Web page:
March saw house prices fall by 0.6% - the biggest monthly drop since June 1995 says lender Nationwide in its latest monthly survey of the UK market.
The drop means the annualised rate of house price inflation has fallen to 7.9%, the first time it has been below 10% since June 2001.
Seasonal adjustments mean the nominal average price recorded actually increased by £1,000 in Nationwide’s index for March, taking the average house price to £153,876, while mortgage approvals are predicted to have rebounded to 84,000 in the month.
The lender says the rest of 2005 is likely to be marked by additional monthly swings between gains and falls in house prices. Nationwide has not changed its full year expectation for house prices to rise between 0% to 5% between January to December this year.
The additional slowdown in the market will contribute to more “breathing space” on interest rates decisions, the lender adds.
Although two members of the Monetary Policy Committee raised arguments for increasing the base rate at the March MPC meeting, the majority still felt risks of general inflation rising were low.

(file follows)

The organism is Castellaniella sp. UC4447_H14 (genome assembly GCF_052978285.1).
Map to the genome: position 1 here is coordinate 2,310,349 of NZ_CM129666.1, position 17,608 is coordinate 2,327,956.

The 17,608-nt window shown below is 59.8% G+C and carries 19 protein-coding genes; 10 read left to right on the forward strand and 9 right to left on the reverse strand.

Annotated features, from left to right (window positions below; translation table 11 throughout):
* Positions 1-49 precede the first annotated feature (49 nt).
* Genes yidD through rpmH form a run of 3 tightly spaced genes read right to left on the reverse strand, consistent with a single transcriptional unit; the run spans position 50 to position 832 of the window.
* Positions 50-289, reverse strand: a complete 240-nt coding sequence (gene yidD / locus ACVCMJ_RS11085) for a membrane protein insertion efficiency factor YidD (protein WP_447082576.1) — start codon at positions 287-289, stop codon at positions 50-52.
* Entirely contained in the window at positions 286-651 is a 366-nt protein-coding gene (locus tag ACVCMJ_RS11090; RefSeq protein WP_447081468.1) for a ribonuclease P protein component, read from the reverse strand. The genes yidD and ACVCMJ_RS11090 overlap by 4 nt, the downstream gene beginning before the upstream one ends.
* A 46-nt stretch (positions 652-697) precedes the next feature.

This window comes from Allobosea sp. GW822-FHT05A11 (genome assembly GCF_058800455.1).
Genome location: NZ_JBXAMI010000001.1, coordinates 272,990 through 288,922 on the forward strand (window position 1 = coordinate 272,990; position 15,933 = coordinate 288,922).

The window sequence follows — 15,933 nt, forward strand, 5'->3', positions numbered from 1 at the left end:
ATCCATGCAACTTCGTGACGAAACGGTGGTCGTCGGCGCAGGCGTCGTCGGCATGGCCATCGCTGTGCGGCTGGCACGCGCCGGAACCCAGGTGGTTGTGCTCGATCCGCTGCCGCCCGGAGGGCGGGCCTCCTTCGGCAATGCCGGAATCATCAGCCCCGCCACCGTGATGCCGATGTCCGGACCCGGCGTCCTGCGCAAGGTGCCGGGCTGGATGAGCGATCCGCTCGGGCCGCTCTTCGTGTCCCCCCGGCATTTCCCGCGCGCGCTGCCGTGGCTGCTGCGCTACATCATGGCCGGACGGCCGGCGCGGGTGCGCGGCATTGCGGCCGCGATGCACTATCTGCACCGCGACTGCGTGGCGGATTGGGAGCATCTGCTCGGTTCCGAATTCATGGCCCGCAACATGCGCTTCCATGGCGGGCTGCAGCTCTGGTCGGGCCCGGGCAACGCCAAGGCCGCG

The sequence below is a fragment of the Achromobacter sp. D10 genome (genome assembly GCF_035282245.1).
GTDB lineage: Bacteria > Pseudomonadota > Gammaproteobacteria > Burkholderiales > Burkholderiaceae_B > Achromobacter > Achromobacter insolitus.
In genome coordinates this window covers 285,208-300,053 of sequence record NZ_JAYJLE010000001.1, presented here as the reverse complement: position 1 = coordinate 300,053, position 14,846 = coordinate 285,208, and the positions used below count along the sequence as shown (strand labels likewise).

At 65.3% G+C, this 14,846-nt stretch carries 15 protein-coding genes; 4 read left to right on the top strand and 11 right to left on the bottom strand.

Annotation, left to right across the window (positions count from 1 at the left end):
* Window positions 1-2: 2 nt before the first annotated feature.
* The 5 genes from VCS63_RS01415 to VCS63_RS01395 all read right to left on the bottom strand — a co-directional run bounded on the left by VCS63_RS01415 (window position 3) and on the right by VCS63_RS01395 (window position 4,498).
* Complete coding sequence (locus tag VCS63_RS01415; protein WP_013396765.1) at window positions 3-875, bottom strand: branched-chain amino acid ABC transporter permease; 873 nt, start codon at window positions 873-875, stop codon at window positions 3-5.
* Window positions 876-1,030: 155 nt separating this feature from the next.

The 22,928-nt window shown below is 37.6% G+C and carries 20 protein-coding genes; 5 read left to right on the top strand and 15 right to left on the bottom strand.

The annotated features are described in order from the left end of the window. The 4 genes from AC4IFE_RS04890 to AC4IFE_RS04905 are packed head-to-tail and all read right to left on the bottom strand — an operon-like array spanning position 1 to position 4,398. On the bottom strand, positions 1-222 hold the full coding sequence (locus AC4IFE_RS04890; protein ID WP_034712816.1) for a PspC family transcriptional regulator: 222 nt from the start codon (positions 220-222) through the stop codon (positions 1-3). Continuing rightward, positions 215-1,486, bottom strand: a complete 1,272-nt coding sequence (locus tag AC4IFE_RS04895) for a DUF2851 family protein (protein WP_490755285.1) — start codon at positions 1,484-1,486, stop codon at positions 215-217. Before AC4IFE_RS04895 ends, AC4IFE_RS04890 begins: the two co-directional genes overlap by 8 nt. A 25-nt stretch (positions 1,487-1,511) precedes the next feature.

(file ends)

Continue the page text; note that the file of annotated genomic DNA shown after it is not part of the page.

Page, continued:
A continuing “gentle” slowdown in the housing market will reinforce the idea that interest rates do not need to go up in the short term, Nationwide’s group economist Alex Bannister says.
However there continues to be some risks to inflation, not least from developments in the US, and the markets continue to factor in an increase in rates by the summer.
The lender still believes there will be no crash in the market, rather that with economic fundamentals such as rates of employment and earnings growth at benign levels mean consumers retain a high level of confidence.
Measures on stamp duty announced in the recent Budget will have limited impact on the housing market in general, really only applying to areas such as Northern Ireland – where lower prices mean the proportion paying the tax will fall to 30% from 85% of transactions.
In London, the proportion affected by stamp duty falls to 91% from 99% under chancellor Gordon Brown’s move.
Annualised house price growth of 15.5% in Yorkshire and Humberside means the North retains its lead in the housing market, while London prices have gained just 3.8% in the year to March, Nationwide adds.
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